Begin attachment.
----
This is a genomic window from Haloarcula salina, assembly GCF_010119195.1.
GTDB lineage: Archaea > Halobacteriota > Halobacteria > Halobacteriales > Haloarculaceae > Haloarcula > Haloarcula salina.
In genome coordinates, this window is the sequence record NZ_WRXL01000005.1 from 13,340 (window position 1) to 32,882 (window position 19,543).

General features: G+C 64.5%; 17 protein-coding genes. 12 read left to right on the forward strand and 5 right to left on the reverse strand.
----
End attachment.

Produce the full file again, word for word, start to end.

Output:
This is a genomic window from Haloarcula salina, assembly GCF_010119195.1.
GTDB lineage: Archaea > Halobacteriota > Halobacteria > Halobacteriales > Haloarculaceae > Haloarcula > Haloarcula salina.
In genome coordinates, this window is the sequence record NZ_WRXL01000005.1 from 13,340 (window position 1) to 32,882 (window position 19,543).

General features: G+C 64.5%; 17 protein-coding genes. 12 read left to right on the forward strand and 5 right to left on the reverse strand.